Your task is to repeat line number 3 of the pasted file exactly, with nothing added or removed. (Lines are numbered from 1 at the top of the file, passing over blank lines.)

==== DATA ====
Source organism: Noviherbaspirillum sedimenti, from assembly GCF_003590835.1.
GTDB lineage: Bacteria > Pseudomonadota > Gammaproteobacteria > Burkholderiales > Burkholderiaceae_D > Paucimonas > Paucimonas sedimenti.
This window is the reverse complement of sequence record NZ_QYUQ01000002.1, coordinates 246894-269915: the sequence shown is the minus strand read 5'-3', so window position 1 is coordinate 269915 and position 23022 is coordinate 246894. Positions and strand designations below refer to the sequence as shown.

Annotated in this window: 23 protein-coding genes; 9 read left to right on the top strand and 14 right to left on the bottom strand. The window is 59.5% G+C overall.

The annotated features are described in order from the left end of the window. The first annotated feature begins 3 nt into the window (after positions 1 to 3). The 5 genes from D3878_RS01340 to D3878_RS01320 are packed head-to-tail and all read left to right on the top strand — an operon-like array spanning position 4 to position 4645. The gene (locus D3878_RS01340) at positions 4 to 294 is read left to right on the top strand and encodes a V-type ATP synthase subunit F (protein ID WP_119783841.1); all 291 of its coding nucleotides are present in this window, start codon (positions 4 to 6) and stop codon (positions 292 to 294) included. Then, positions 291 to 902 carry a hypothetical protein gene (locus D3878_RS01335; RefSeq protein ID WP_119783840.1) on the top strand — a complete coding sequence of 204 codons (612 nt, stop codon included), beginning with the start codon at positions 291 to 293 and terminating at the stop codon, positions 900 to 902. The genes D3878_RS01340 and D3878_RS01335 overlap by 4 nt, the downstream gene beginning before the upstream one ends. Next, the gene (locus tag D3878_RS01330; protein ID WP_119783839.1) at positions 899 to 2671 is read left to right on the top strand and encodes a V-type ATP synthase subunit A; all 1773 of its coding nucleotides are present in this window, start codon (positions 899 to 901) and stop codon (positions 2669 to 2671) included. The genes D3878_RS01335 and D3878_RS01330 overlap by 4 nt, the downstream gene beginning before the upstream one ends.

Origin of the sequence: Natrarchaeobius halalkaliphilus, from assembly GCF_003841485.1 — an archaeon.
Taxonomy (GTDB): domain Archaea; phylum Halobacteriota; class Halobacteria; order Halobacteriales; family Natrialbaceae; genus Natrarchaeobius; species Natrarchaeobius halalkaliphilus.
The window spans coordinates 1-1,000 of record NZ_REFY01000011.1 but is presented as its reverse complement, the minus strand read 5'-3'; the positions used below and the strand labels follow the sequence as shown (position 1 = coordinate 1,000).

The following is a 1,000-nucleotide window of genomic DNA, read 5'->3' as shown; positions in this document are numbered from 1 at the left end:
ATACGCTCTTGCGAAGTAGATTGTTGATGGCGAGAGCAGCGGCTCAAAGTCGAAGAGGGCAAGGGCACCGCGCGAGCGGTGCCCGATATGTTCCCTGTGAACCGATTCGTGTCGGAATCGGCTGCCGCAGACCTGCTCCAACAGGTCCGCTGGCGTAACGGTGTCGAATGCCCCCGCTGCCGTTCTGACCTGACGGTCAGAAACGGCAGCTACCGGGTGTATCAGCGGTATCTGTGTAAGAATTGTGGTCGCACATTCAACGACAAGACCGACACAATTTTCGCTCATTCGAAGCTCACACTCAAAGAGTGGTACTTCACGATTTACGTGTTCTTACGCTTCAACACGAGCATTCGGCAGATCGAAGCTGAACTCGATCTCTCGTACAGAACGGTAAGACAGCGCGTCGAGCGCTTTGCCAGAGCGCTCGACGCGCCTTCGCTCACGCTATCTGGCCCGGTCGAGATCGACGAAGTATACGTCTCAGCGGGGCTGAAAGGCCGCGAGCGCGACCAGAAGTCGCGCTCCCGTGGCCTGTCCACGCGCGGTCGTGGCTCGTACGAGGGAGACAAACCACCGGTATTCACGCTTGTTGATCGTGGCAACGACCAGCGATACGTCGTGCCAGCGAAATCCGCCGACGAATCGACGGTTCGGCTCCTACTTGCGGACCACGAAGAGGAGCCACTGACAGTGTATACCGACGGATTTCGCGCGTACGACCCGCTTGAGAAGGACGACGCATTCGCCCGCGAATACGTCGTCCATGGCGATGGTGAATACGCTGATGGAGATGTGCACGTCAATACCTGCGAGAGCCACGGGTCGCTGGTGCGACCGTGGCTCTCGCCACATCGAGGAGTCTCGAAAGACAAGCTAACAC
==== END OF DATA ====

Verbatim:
This window is the reverse complement of sequence record NZ_QYUQ01000002.1, coordinates 246894-269915: the sequence shown is the minus strand read 5'-3', so window position 1 is coordinate 269915 and position 23022 is coordinate 246894. Positions and strand designations below refer to the sequence as shown.